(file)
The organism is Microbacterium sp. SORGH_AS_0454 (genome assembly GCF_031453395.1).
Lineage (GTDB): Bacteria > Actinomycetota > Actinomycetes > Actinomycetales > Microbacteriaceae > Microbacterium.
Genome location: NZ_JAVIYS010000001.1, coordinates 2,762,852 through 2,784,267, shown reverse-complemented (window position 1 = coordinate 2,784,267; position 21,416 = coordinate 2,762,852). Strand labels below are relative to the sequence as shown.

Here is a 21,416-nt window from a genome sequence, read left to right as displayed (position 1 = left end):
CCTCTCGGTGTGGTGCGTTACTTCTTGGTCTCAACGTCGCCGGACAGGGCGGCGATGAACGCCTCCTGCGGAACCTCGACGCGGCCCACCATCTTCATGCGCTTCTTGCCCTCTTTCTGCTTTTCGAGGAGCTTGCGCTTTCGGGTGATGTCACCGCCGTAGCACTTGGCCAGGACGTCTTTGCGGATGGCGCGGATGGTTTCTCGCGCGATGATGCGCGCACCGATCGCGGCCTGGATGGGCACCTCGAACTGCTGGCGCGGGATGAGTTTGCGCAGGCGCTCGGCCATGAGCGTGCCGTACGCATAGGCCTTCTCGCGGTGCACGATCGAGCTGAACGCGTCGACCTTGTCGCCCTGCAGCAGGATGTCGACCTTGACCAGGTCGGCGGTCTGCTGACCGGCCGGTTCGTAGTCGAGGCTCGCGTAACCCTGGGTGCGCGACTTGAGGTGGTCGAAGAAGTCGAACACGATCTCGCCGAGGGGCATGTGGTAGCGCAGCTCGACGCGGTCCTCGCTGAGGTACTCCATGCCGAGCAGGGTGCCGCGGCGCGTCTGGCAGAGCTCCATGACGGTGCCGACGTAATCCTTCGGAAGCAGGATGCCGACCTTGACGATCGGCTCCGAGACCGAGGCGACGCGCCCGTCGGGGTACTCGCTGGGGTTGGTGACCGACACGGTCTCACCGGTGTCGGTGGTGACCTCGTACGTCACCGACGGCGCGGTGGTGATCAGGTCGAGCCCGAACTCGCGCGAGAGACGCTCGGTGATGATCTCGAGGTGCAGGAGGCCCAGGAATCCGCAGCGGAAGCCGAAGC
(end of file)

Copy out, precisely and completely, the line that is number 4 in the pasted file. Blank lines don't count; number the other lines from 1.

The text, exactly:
Here is a 21,416-nt window from a genome sequence, read left to right as displayed (position 1 = left end):